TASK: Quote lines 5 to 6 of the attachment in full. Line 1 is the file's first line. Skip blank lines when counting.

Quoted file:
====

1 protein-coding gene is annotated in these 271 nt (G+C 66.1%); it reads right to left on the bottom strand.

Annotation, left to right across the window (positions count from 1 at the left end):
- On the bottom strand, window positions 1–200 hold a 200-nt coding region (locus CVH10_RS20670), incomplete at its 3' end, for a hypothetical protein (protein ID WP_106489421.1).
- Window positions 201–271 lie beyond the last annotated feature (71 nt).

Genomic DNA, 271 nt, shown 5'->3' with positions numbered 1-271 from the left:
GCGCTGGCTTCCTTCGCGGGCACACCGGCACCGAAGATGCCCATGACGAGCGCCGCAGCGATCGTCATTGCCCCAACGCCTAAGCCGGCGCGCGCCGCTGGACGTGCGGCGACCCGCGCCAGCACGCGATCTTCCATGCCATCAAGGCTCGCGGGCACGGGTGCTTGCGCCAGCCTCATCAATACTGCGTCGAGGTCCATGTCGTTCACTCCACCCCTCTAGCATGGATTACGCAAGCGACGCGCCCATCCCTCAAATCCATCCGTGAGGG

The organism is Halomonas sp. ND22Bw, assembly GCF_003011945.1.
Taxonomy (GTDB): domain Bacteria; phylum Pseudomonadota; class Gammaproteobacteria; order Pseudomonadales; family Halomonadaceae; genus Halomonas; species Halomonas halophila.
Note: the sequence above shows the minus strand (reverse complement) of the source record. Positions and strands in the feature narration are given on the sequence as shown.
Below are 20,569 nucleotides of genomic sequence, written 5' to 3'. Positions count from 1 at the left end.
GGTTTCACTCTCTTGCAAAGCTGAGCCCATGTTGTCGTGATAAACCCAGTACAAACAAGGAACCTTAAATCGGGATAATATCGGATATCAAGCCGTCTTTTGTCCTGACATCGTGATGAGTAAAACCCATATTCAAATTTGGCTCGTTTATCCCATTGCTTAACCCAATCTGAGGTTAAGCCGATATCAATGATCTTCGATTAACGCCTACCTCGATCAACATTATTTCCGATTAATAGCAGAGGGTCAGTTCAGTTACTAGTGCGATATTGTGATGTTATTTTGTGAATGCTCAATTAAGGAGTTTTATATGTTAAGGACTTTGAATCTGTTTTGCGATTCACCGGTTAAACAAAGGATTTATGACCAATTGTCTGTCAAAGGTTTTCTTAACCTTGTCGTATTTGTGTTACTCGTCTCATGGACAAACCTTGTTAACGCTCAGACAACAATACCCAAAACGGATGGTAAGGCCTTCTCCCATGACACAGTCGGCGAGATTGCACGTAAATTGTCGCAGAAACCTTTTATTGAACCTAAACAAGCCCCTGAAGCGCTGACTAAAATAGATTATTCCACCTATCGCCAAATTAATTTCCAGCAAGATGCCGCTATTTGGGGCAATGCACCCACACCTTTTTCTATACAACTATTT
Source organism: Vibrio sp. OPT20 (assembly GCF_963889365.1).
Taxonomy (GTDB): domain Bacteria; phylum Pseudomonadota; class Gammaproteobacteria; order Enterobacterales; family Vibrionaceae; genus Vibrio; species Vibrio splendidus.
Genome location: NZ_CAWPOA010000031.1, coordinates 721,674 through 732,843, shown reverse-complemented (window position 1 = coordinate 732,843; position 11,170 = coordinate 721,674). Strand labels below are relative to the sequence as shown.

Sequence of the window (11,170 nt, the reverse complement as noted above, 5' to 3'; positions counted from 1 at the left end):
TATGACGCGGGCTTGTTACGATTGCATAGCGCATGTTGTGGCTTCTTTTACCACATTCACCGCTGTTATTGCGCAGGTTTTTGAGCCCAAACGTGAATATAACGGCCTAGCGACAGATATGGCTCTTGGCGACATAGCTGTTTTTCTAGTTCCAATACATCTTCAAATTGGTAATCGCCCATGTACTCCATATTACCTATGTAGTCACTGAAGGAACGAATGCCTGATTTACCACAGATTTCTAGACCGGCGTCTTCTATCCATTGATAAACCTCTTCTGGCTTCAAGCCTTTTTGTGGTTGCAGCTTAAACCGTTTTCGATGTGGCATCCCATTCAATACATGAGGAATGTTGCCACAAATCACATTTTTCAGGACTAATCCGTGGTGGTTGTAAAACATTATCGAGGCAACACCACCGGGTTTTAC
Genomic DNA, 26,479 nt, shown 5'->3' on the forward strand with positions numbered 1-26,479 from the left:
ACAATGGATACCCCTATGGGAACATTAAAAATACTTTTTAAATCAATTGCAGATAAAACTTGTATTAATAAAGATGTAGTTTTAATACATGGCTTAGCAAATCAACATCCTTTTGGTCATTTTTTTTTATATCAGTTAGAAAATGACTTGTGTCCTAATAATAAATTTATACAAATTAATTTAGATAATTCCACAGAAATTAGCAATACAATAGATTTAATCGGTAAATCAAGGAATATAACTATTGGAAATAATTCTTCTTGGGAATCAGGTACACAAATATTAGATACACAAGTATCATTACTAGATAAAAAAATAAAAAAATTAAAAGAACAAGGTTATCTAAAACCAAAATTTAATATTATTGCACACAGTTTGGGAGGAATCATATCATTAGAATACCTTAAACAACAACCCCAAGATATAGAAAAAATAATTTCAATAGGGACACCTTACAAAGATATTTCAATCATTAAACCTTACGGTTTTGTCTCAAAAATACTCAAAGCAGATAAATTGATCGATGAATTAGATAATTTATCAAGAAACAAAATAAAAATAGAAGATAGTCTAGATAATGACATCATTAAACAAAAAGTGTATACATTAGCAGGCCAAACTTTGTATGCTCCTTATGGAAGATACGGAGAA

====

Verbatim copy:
Genomic DNA, 271 nt, shown 5'->3' with positions numbered 1-271 from the left:
GCGCTGGCTTCCTTCGCGGGCACACCGGCACCGAAGATGCCCATGACGAGCGCCGCAGCGATCGTCATTGCCCCAACGCCTAAGCCGGCGCGCGCCGCTGGACGTGCGGCGACCCGCGCCAGCACGCGATCTTCCATGCCATCAAGGCTCGCGGGCACGGGTGCTTGCGCCAGCCTCATCAATACTGCGTCGAGGTCCATGTCGTTCACTCCACCCCTCTAGCATGGATTACGCAAGCGACGCGCCCATCCCTCAAATCCATCCGTGAGGG